Key Differences between High School and College

Student in front of screens
Jordan Spillman, an ENMU student, showcases some of the changes you'll see from high school to college.

Key Differences between High School and College

I am sure we can agree that high school taught us a great deal of information to help us better ourselves and have the correct information to be ready for the real world. Whenever I was in high school, my teachers would constantly tell us, "You couldn't do this in college" or "teachers aren't this lenient." Well, to be honest with you, these statements are both correct, but it isn't as bad as it seems.

Now, I am going to give you my top 3 differences between college and high school:

1. You choose who you are around.

When you are in college, there are plenty of students and different people that you can choose to accompany yourself with. You are not confined to the limitations of different lunch periods or hours. Most of the time, you won't find yourself hanging out with a lot of the people from your class due to the fact that there are so many different people in the school. This is from my experience, and it could definitely be different for someone else. Most of the time, you would have to hang out with people that you have for the same lunchtime, but it is different for college because you aren't forced to eat with the same group of people every day; it will all vary depending on your schedule throughout the day.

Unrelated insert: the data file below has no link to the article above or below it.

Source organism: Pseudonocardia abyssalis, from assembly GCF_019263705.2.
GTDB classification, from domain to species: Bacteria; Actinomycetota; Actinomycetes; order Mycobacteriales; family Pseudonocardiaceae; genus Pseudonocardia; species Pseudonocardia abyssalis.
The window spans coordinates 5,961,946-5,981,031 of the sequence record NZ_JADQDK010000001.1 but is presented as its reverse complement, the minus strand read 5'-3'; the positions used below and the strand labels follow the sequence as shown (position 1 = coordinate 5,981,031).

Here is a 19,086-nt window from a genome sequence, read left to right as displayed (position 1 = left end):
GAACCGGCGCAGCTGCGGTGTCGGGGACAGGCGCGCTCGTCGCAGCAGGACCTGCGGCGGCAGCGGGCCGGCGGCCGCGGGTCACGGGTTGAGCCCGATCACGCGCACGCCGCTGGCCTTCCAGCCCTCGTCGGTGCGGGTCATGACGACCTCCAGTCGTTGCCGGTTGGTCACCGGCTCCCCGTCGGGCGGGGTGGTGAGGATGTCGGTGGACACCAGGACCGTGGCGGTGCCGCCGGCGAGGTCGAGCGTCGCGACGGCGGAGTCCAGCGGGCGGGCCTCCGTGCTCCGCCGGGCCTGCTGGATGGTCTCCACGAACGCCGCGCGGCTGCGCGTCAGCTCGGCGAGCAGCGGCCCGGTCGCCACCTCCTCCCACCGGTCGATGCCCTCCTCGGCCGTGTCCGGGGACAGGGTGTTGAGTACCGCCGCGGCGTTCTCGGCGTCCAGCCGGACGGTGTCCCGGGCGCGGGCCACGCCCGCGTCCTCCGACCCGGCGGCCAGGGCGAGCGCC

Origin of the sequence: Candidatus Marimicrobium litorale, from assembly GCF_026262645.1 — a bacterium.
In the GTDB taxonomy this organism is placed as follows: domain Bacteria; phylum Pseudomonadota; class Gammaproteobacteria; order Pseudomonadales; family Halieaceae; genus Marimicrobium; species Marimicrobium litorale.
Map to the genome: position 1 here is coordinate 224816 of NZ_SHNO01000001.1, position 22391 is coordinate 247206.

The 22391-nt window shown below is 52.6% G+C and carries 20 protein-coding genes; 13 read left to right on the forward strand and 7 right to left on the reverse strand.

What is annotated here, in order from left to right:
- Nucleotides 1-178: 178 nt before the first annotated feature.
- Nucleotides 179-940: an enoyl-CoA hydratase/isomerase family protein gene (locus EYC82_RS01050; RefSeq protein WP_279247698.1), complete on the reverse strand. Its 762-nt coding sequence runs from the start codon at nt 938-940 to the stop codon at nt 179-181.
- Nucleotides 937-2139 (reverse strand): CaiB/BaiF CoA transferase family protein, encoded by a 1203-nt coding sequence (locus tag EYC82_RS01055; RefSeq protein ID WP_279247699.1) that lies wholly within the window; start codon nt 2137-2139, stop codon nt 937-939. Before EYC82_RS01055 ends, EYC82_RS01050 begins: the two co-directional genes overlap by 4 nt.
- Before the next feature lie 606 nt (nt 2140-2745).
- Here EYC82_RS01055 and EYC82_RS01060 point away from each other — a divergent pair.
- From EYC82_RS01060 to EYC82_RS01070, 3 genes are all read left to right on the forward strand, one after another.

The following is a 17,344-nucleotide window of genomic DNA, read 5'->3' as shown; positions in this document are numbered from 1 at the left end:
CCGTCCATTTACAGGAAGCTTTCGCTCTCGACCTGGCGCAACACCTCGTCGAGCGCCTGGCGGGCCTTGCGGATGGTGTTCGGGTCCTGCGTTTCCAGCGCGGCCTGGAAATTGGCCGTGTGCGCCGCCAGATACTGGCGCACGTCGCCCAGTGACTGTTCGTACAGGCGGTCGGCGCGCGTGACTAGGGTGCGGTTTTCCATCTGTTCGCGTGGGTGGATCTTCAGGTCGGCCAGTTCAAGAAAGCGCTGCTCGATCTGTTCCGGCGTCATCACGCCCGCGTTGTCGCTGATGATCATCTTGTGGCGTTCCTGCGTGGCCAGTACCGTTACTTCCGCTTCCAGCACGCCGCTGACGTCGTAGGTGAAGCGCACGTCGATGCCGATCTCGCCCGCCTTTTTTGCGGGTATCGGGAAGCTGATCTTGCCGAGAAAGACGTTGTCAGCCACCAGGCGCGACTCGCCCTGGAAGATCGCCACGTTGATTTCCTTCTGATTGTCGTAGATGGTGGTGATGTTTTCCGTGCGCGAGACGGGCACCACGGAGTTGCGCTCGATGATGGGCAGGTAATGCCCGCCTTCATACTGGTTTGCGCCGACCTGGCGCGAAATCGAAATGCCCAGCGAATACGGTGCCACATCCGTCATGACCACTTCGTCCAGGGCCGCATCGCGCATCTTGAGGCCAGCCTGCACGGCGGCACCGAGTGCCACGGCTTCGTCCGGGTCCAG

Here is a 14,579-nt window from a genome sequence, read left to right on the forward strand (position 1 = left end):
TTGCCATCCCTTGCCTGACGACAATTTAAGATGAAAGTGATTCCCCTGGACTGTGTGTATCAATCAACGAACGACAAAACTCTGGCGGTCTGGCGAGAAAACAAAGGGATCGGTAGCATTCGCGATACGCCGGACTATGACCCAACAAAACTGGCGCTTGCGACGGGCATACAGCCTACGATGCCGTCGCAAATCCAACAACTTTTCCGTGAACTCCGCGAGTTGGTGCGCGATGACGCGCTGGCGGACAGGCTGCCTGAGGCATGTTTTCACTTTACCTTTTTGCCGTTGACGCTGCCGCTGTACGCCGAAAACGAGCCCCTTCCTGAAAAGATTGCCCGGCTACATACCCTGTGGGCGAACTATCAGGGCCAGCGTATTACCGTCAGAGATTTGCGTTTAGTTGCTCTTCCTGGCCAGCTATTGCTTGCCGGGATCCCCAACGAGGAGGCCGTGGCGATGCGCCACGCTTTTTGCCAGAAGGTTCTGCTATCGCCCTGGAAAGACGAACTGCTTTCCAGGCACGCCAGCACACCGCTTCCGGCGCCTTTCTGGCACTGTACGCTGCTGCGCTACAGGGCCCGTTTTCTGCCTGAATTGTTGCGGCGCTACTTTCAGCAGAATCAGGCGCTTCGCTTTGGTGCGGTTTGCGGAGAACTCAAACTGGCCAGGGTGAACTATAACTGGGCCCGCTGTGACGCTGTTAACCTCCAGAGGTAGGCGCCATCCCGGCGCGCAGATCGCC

2. Hold yourself accountable.

Whenever you were in high school, you constantly have different people telling you what is expected of you and what their definition of success is. In college, you must hold yourself accountable because you will most likely be away from your parents and other individuals that will keep you on the right track. If you end up slacking, there won't someone telling you to go to class every day. My number one motivation to go to class and make sure I do all of my homework has to be the fact that I am paying for college, and no one else is going to be there to hold my hand throughout my journey. This doesn't mean you shouldn't seek out advice from different people; it just means that most of the time, it is going to be you calling the shots.

3. Choose what you want to learn.

In high school, we are forced to learn every subject even if they aren't tied to our future career paths. Once you get to college, you can basically learn anything you want. The type of education you receive is entirely up to you.